The Smithsonian’s National Museum of African American History and Culture (NMAAHC) is recognizing the 160th anniversary of the Emancipation Proclamation.
In honor of this important moment, the museum encourages visitors to reflect on the words featured in early copies of a handheld pamphlet of the Emancipation Proclamation, an original signed copy of President Abraham Lincoln’s Executive Order and an original handwritten signed copy of the 13th Amendment, all on display in the museum’s “Slavery and Freedom” exhibition.
The Emancipation Proclamation and the 13th Amendment are two of the most important documents in the nation’s history. They helped the country fulfill the highest ideal of liberty by ensuring a more inclusive manifestation of freedom. For more details and to learn more, visit nmaahc.si.edu/emancipation.
“It is important that we remember the hard-fought battle for freedom and what it took to ensure freedom for all,” said Mary Elliott, curator of American slavery at the museum. “The Emancipation Proclamation did not free all enslaved people. Yet, it was foundational in the march toward freedom, and it struck a mighty blow to the system of slavery. The 13th Amendment finally knocked out slavery in the nation.”
On Sept. 22, 1862, Lincoln issued the preliminary Emancipation Proclamation. In local churches, enslaved and free people awaited the midnight hour for the Emancipation Proclamation to go into effect. The occasion became known as “Watch Night.” Under his wartime authority as commander in chief, Lincoln ordered that, as of Jan. 1, 1863, all enslaved individuals in all areas still in rebellion against the United States “henceforward shall be free.”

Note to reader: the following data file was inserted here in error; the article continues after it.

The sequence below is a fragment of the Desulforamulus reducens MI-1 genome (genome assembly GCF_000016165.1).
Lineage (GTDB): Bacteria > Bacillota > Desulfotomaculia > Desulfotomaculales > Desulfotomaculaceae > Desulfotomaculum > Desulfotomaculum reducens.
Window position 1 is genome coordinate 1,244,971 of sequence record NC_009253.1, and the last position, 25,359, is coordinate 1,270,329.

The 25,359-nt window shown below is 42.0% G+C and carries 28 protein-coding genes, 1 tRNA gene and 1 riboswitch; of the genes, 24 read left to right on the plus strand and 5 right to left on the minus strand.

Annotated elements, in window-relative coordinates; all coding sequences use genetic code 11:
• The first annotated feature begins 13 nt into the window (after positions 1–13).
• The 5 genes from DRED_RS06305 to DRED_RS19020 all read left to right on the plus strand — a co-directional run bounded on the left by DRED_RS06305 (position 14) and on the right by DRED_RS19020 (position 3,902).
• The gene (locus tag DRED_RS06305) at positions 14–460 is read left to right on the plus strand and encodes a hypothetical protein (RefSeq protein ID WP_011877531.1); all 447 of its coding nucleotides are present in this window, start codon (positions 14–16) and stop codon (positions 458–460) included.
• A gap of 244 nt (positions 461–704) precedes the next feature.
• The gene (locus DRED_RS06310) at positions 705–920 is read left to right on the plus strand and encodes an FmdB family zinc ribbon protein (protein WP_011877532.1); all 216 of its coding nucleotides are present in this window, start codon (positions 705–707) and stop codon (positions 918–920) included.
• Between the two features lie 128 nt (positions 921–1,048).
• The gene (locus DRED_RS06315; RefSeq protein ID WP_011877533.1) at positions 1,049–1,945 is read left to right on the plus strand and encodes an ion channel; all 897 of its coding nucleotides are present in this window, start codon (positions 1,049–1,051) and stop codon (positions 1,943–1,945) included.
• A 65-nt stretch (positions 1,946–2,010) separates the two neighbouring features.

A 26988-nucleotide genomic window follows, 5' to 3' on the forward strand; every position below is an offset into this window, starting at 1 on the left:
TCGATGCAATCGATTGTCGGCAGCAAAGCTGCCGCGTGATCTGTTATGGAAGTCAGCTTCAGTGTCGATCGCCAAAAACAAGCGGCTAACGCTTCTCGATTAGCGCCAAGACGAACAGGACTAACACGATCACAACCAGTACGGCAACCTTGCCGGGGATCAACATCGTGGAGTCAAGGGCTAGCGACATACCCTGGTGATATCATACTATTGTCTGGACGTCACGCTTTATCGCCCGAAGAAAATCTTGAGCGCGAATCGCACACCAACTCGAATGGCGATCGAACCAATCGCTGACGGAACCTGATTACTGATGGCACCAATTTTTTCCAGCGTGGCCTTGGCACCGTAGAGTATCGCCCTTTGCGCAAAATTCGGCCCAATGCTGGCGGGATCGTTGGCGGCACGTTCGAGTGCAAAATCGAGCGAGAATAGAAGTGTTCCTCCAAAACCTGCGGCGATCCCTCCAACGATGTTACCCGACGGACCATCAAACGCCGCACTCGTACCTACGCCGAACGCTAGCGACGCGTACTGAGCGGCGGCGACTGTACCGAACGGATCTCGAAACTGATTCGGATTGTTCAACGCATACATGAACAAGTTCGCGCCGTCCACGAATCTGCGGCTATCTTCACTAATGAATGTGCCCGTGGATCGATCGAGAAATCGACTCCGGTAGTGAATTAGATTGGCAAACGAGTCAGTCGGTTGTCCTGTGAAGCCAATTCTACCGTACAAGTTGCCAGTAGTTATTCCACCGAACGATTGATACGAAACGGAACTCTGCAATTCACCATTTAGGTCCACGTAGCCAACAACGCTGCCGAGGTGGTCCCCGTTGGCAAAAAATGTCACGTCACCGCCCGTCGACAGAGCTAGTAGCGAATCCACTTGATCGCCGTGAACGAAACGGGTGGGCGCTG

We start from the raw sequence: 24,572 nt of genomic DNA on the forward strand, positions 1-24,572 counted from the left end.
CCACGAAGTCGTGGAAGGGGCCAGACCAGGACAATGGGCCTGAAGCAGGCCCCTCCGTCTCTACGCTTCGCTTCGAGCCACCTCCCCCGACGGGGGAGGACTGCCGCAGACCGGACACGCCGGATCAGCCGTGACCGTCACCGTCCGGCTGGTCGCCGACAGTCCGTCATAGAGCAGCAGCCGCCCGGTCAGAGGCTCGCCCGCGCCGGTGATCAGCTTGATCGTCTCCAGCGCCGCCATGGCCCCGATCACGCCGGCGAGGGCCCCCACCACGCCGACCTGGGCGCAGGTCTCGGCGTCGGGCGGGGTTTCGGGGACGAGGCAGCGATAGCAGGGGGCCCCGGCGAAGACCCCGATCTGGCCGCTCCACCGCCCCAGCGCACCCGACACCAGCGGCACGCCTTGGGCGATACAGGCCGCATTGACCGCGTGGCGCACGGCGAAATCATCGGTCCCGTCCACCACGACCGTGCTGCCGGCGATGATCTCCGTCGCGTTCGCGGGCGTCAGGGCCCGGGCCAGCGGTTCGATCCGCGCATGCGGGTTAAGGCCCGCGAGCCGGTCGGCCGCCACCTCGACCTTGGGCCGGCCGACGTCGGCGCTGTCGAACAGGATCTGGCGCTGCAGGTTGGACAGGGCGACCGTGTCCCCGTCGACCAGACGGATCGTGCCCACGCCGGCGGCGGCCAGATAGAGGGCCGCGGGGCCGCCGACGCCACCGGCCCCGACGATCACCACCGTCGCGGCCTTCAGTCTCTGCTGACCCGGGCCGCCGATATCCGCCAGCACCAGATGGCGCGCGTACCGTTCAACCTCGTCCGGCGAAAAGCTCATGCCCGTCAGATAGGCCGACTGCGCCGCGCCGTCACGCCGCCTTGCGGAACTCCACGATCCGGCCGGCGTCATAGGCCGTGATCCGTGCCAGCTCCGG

Pastor John C. Gibbs of Philadelphia’s First African Presbyterian Church declared, “The Proclamation has gone forth, and God is saying to this nation by its legitimate constitute head, Man must be free.” The Emancipation Proclamation also enabled African American men to enlist in the armed forces. The war to preserve the Union became a war to end slavery. The proclamation was limited in scope but revolutionary in its impact.
The 13th Amendment completed what free and enslaved African Americans, abolitionists, and the Emancipation Proclamation set in motion. On Dec. 6, 1865, the U.S. government abolished slavery by amending the Constitution to state: “Neither slavery nor involuntary servitude, except as a punishment for crime whereof the party shall have been duly convicted, shall exist within the United States, or any place subject to their jurisdiction.”
To honor the 160th anniversary of the Emancipation Proclamation, the museum is hosting a screening of the new Netflix film Descendant Saturday, Jan. 7 at 2 p.m., presented by the museum’s public programs department and the Robert F. Smith Explore Your Family History Center. The film documents the search and recovery of the Clotilda, the last known ship to arrive in the United States illegally carrying enslaved Africans, in Mobile, Alabama. After the film, there will be a panel discussion moderated by Elliott and featuring Margaret Brown, director of the film; Kern Jackson, co-writer and co-producer of the film; Veda Tunstall and Joycelyn Davis, descendants of passengers of the Clotilda; and executive producer Ahmir “Questlove” Thompson. Admission is free; however, registration is required.